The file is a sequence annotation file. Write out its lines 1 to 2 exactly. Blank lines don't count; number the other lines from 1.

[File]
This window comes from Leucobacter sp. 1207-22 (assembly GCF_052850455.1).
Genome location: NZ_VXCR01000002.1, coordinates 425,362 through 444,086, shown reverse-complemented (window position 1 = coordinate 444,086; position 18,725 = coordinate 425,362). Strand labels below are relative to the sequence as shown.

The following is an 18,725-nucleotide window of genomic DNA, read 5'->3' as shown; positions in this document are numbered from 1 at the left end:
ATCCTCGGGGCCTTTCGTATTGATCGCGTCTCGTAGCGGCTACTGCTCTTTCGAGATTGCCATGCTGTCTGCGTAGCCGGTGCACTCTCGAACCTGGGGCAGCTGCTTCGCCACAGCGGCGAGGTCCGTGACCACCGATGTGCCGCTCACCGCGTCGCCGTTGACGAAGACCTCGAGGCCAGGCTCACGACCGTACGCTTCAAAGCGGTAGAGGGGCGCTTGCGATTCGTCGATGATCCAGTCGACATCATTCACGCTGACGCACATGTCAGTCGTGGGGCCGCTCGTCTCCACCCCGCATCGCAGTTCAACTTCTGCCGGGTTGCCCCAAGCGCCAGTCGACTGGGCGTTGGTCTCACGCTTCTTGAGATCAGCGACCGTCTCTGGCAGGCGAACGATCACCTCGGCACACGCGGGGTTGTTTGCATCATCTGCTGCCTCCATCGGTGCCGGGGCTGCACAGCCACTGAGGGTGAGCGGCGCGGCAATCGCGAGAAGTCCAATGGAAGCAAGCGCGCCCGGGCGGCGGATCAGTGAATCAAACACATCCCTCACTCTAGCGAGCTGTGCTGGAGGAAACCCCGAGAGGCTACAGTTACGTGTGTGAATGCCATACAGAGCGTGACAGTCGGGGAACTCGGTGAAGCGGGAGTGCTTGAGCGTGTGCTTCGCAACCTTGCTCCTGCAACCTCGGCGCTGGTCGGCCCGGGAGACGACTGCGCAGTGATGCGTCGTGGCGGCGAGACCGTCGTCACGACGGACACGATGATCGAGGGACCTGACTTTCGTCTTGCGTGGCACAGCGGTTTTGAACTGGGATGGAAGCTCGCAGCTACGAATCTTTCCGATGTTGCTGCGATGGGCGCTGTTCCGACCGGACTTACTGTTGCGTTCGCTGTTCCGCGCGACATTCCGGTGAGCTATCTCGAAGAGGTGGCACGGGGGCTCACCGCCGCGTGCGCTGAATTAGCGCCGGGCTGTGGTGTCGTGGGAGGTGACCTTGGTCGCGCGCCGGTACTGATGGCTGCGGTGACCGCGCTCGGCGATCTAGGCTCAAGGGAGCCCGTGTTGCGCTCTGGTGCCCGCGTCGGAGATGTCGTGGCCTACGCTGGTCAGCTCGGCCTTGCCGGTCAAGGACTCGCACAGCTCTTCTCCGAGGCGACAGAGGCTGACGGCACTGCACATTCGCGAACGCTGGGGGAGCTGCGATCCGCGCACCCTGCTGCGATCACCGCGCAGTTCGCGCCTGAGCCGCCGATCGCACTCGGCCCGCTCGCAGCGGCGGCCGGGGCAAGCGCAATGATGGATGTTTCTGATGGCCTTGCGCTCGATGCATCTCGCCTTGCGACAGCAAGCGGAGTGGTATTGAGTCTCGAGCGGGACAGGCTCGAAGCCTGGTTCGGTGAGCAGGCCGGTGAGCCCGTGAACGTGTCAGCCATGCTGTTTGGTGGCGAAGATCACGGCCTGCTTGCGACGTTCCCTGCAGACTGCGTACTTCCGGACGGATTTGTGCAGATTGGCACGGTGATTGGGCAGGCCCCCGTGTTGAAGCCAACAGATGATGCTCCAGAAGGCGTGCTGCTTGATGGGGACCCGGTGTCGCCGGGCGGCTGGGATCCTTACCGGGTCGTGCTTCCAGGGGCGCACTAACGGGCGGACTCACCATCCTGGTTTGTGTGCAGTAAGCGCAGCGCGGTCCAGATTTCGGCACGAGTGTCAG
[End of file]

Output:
This window comes from Leucobacter sp. 1207-22 (assembly GCF_052850455.1).
Genome location: NZ_VXCR01000002.1, coordinates 425,362 through 444,086, shown reverse-complemented (window position 1 = coordinate 444,086; position 18,725 = coordinate 425,362). Strand labels below are relative to the sequence as shown.